Co-creation of citizen science projects requires citizens and scientists to self-organize, propose and discuss ideas, schedule meetings, conduct surveys, and much more. decidim4CS is a digital platform for participatory citizen science. It allows citizen scientists to organize themselves democratically by making proposals, attending online meetings, making decisions through different forms of digital voting, and monitoring the implementations of these decisions.

Decidim4cs is based on decidim, a free open-source software originally created by the Barcelona City Hall as a participatory democracy platform for cities and organizations.

Decidim4cs is maintained by the Spanish National Research Council (CSIC).  The open-source code of the tool and further information can be found on GitHub.

CS Logger

CS Logger is an open source data collection platform that makes it easy for anyone (without prior programming or design experience) to build and configure customized mobile apps (iOS and Android) for their CS projects. The Apps can feature the most common functionalities for “data collection” CS projects, for example taking geo-located images and adding additional information based on survey questions.
As for the CS Project Builder, a simple web interface offers a menu of several ready-to-use components for the App, including geolocated image/video/audio and several kinds of  text based questions/entries.
The implementation is based on the integration of an existing open source solution, Mind-Logger, developed by the ChildMind Institute (New York, US).

The CS LOGGER is a joint effort of ChildMind Institute, the ETH Library Lab, and the CS Center Zurich.

Collaborative Sonar

CoSo (Collaborative Sonar) is a smartphone application aimed at understanding how team interactions impact team performance and learning. How do team members collaborate? How are subgroups formed? How do these interactions lead to better learning, productivity, creativity, and success? CoSo allows team members to journal the tasks they work on during the course of their project, along with the collaborators involved. In addition, CoSo allows to send longer-form surveys to collect answers about qualitative team features such as diversity (demographic, skills) or organization (roles, relationships). CoSo is combined with a web dashboard for teams to visualize their own data, empowering them with a meta-cognition of their collaborative processes.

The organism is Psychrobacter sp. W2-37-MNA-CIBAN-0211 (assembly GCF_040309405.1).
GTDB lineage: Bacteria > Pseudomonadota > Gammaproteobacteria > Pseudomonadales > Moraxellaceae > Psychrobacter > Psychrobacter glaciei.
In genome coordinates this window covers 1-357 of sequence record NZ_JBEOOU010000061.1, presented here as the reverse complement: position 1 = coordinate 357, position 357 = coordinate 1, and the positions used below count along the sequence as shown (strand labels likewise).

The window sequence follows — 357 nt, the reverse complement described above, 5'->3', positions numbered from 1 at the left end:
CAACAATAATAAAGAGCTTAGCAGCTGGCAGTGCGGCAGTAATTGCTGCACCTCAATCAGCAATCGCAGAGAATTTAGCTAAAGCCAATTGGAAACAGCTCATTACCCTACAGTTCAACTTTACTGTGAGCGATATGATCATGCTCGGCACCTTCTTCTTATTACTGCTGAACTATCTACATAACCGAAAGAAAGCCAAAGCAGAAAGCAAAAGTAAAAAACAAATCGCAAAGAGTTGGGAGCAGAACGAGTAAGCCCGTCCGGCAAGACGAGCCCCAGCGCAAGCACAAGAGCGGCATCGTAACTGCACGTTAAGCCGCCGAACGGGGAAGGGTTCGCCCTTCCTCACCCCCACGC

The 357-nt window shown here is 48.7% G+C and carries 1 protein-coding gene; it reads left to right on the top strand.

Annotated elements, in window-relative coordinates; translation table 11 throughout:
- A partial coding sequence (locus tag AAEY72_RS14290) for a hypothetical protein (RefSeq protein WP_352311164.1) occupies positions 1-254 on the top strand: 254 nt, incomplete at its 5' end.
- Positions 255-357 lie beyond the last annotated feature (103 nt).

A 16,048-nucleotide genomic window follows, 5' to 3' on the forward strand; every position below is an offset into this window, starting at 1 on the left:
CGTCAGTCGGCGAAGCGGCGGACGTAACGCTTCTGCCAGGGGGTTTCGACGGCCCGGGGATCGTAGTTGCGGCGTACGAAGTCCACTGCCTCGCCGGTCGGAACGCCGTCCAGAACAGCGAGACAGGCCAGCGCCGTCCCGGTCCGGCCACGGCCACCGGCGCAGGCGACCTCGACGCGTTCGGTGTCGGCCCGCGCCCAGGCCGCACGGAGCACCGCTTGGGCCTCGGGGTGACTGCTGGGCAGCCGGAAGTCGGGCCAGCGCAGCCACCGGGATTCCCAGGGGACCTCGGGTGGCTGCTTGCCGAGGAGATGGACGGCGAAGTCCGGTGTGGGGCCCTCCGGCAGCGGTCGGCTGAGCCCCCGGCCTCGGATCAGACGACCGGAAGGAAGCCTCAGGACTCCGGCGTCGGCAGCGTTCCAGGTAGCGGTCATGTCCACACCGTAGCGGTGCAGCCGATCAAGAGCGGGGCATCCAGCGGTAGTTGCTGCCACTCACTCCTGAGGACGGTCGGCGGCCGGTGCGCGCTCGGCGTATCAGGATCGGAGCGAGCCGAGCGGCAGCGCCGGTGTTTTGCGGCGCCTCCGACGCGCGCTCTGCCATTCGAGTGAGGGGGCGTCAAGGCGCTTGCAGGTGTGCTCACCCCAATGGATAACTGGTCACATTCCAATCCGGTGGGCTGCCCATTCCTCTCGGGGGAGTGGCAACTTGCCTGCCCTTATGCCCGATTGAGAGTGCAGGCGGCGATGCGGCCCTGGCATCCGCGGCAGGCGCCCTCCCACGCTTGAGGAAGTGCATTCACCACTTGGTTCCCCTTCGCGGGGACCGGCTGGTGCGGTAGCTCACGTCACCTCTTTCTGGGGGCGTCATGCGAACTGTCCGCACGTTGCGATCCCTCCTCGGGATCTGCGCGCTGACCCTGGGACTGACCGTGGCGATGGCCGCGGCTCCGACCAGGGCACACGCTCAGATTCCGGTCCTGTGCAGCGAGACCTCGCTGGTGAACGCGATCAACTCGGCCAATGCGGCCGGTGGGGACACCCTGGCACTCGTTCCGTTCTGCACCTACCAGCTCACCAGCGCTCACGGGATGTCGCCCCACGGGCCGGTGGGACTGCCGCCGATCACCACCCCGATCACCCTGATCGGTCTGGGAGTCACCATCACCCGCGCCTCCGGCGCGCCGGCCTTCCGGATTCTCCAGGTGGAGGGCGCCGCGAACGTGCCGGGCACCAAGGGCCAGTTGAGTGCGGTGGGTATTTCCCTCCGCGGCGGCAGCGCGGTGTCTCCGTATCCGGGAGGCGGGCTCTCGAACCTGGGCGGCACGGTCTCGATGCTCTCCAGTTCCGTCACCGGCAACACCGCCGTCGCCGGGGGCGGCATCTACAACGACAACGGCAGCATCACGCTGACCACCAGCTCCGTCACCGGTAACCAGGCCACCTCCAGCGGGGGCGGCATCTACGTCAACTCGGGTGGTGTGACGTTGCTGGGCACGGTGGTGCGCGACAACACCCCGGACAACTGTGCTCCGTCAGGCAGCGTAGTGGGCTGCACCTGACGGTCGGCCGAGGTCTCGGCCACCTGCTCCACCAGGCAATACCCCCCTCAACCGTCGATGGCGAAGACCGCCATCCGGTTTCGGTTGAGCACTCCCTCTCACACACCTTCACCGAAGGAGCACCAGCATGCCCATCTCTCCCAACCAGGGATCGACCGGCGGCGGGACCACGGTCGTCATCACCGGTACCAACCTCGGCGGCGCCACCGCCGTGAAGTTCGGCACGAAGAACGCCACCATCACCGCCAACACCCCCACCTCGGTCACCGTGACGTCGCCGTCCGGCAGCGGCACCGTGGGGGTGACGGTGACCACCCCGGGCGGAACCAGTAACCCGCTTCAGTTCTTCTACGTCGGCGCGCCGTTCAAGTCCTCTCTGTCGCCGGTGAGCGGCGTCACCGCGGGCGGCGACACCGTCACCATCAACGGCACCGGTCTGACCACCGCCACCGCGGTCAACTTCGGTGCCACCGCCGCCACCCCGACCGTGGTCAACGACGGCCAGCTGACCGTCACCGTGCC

Developped by CRI in the context of the iGEM student competition, CoSo is of general use for any team study geared at understanding how dynamic task allocation and team organization underlies team performance.

SDG Market

The SDG in Progress platform allows project developers to document ongoing projects, or to get inspired by other people’s projects, re-use them or re-purpose them. The platform is based on Build in Progress, originally developed as an open source tool by MIT Media Lab. Compared to other documentation platforms (wikis, Github, etc.), SDG in Progress provides a highly visual overview of how a project is conceived and iteratively improved. It allows for easy visual documentation of the sort of branching that naturally occurs in projects, where different options are explored.

The goal of SDG in Progress is to provide an open repository that charts the step-by-step development of SDG projects, many involving citizen science tools and methodologies, as well as more general crowdsourcing and open science techniques. The idea of SDG in Progress is to document creativity, and support sustainable innovation.

SDG Market is currently in alpha development